With the gossip columns alight with rumours of Prince Harry and Meghan Markle's impending nuptials, people have been in a state of reminiscence.
The wedding between Prince William and the Kate Middleton was a sparkly, world - class affair that was as secretive as it was public.
However, former royal editor of The Sun Duncan Larcombe got an invitation to attend at Westminster Abbey in 2011 - one of only six journalists to get one. He provides a rare peek into the star-studded event, attended by an eclectic mix of people - from international royals to celebrities and musicians.
Larcombe spoke to Elle UK about what it was like, and here are the highlights:
1. It’s definitely not ordinary
Larcombe said it isn't like any wedding he's ever been to.
If you like people watching there’s probably nothing better than a royal wedding. There isn’t a room that has that many famous and royal people all under one roof.
2. Prince William is just like other people - he gets nervous too.
Larcombe recalled the moment Prince Harry and Prince William walked past his seat.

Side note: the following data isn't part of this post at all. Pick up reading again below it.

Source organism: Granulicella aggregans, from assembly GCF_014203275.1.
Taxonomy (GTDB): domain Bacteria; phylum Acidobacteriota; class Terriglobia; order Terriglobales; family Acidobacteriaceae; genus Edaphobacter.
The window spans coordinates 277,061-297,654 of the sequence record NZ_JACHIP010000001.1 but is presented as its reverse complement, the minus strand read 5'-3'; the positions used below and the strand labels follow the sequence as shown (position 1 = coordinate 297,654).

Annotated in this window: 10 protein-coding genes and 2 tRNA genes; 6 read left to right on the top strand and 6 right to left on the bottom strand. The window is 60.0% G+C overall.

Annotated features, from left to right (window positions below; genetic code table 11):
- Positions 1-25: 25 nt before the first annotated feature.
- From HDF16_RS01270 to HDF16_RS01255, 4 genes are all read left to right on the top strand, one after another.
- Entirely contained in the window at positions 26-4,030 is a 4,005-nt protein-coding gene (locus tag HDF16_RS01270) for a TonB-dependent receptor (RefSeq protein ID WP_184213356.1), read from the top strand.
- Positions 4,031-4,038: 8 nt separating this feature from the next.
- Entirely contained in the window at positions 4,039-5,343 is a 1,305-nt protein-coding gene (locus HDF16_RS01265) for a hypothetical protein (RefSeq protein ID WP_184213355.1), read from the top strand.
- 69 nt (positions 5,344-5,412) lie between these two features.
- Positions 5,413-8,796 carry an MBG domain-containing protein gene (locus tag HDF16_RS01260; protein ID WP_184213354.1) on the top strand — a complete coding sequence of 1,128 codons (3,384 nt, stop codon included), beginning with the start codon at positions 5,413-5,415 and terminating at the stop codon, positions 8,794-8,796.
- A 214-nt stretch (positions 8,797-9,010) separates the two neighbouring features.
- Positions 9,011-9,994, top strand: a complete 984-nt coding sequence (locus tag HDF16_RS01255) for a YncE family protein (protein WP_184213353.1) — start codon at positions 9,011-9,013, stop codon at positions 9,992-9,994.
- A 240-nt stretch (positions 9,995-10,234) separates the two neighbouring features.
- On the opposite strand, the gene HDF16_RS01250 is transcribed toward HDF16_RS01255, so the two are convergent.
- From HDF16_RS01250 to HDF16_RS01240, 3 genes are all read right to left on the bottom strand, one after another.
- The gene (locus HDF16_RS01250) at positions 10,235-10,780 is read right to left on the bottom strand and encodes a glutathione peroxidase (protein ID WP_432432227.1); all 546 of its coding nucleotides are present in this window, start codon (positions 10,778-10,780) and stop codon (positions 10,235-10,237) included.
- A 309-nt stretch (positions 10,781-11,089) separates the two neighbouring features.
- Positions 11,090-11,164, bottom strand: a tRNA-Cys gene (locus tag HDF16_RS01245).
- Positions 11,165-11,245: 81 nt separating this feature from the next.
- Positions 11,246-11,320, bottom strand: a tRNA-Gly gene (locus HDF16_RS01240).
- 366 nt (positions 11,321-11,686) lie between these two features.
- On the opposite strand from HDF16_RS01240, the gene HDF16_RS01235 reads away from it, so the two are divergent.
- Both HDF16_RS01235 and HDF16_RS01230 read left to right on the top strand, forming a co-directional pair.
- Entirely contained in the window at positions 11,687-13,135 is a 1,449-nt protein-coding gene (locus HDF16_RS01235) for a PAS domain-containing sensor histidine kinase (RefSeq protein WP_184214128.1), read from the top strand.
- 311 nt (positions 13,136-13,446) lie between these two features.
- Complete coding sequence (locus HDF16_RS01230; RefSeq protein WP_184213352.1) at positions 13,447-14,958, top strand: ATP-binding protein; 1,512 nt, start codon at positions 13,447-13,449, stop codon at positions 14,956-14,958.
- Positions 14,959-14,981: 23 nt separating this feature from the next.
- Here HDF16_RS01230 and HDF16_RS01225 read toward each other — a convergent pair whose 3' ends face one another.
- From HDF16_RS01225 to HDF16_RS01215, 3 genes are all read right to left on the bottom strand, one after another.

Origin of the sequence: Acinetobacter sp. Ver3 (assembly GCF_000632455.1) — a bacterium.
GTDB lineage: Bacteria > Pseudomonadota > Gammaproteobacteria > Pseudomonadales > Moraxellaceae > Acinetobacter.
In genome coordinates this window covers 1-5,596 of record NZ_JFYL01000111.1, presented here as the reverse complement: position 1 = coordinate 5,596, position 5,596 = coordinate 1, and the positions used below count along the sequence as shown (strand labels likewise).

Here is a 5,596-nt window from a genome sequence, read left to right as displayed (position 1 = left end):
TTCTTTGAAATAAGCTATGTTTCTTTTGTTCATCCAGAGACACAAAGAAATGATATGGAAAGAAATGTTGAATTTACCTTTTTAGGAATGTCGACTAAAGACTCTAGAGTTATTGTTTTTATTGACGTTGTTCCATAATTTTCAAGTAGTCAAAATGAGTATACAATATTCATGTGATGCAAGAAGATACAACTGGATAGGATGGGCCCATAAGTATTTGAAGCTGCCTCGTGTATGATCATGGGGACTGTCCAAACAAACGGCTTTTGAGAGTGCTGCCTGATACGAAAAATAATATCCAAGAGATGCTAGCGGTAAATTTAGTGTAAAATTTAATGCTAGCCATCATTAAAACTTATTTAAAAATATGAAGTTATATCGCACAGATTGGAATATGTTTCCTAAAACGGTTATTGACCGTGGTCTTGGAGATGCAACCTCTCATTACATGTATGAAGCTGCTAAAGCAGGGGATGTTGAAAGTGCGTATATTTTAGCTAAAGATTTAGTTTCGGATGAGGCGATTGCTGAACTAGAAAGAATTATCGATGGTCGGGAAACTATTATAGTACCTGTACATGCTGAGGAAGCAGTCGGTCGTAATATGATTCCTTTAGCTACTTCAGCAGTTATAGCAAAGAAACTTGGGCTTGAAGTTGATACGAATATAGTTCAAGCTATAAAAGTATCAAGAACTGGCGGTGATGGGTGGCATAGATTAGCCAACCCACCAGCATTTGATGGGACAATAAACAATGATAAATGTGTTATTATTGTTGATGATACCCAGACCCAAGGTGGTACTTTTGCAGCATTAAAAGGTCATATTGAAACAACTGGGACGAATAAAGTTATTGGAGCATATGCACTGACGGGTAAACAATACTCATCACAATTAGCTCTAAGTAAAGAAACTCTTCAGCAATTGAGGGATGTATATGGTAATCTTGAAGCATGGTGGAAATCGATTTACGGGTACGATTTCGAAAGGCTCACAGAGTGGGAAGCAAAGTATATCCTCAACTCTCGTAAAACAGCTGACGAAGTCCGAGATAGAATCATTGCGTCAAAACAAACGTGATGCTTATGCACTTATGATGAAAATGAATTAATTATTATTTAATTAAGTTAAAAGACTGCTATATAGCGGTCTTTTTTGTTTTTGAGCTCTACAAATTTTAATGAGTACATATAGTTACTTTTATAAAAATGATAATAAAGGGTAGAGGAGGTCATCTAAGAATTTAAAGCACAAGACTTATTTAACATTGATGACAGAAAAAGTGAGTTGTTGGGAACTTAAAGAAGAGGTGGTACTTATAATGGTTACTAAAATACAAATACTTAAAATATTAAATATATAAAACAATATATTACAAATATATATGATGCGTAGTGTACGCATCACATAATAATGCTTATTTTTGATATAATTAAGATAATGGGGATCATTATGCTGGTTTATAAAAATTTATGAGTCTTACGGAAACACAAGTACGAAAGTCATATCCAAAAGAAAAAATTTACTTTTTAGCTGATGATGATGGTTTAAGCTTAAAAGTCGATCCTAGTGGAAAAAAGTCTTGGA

Before Kate arrived...William looked absolutely terrified.
The prince composed himself in the end, but it’s a relief to know that even he gets worried about stuff!
3. Kate Middleton can bring an entire hall to silence. Without a single word.
There was over 1.000 people sat there in absolute silence and all we could hear was the echoes of the crowds outside.
4. It doesn’t matter if you’re famous - if you’re late, you don’t get in.
One thing you can’t do at a royal wedding is turn up after the Queen, as she will always be the second-to-last person to arrive after the bride.
It was quite clear at the beginning that no matter if you were the sultan of Brunei or a guy who’s been at Sandhurst with William...everyone got there early.
5. Tradition is everything
You have certain areas in Westminster Abbey that's all to do with royal protocol.
Politicians all sit in one area, foreign royals are all sat in one area, the members of the royal family were all sat together in another.
Most of the 1,000 people on the invitation list were probably invited because propriety demanded it - diplomacy was hugely important in deciding who was invited.
You can read the entire interview at Elle.co.uk